The Long Mars
By Terry Pratchett and Stephen Baxter
Published by Harper Audio
Read by Michael Fenton Stevens
There comes a time in any series when the author (or authors) have pretty much covered the subject and that maybe it’s time to call it a night. I hate to say it, considering this series involves not an infinite number of Earths, but certainly an uncomfortably high number of them, but perhaps this series should have stayed at only two volumes.
Even though this time part of the book was devoted to a private expedition to explore the many alternative timelines on Mars, there was surprisingly anything new added to the series with this third volume. It is not that it is bad, it just has nothing to add. It doesn’t matter that this time around we are exploring Mars where it turns out the Russians have decided to colonize, but also where it turns out there is intelligent life… Well with all those alternative time lines, I guess intelligent life was inevitable.
Meanwhile back on Earth, much of the original Earth has been made uninhabitable due to the eruption of the Yellowstone super volcano. This may once have been an original idea, but with various “How the World Will End” sort of documentaries, miniseries, movies and SF series, the idea has been done to death. However, there are six known super volcanos on Earth and while Yellowstone is the most well-known, and probably the most actively monitored one, why not at least give the readers a semblance of originality and use one of the others. You want to destroy North America? Why not let the Long Valley caldera in California go boom instead, or the Valles caldera in New Mexico. Want a really big boom with incredibly long-lasting results? Try Toba in Sumatra. There is good evidence that humans nearly went extinct last time it erupted. You can also use the Taupo caldera in New Zealand and there had been a lot of recent activity in Japan at the Aira caldera. However, somehow it’s always Yellowstone that erupts, which is odd since there is no indication that Yellowstone is approaching an eruption anytime some, although most articles I read do indicate that it will erupt again someday/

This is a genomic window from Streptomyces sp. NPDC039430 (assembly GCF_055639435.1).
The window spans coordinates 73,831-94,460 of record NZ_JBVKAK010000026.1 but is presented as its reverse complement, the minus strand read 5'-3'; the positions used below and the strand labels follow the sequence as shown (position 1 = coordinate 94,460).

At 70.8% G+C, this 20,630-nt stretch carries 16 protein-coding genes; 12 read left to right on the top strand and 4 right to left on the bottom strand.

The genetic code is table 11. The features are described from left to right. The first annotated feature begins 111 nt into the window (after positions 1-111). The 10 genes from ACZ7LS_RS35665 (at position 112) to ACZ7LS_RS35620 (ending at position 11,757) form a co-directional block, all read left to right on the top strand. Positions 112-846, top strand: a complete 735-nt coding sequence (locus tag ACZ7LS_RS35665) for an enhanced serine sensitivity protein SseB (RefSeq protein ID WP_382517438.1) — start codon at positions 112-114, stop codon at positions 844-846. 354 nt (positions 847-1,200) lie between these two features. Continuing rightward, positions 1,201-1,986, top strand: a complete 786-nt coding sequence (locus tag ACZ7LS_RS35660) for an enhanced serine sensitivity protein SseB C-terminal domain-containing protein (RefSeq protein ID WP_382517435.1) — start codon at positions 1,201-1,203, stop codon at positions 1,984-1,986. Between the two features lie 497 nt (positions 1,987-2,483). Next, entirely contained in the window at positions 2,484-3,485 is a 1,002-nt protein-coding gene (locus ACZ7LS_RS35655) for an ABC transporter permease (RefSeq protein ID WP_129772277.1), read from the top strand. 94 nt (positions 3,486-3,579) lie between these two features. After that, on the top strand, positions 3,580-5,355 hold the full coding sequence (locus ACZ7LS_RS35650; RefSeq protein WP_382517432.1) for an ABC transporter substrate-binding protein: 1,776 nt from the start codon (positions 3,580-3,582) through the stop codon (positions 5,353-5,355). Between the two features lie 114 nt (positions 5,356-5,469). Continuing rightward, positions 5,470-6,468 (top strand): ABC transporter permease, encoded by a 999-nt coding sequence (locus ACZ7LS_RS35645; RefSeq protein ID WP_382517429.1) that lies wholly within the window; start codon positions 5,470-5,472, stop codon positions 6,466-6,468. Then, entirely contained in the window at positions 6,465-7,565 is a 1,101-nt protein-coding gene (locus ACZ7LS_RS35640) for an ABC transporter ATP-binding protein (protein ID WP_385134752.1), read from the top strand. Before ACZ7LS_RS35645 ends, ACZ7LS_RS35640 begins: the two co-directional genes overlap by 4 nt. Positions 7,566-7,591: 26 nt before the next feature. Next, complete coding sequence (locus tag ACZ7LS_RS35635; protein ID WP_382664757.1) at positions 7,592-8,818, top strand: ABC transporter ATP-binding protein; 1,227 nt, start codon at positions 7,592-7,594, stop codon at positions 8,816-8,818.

Also it seems that along with various other sideways time-stepping humanoids, a group of supposedly super-smart humans has sprung up among us, in an alternate known as “Happy Landings,” although, frankly, they did not sound all that smart to me, just very full of themselves, referring to themselves as the “Next” and normal people as “dim bulbs” which was both annoying and insulting to the reader.
However, after having listened to all three books, I have increasing trouble with some very important pieces of the basic premise. That iron cannot be stepped from one time line to the next. It’s an interesting notion but no good explanation is ever given for why iron alone cannot be moved and the big exception is that the iron in people’s blood is exempt from this restriction, probably because any life form with hemoglobin-base blood would die. However in spite of a glib explanation it still doesn’t work. Why iron and why not all iron? Also, while it should have made a major difference in lifestyle and technology, the best it really accomplishes, plot-wise is to provide a way to keep people being kept prisoner from stepping away, and other ways are mentioned so it turns out to be entirely unnecessary. That the first steppers were forced to start all over again as pioneers on their new worlds was almost a momentary inconvenience, considering once there, they could mine all the iron ore they wanted.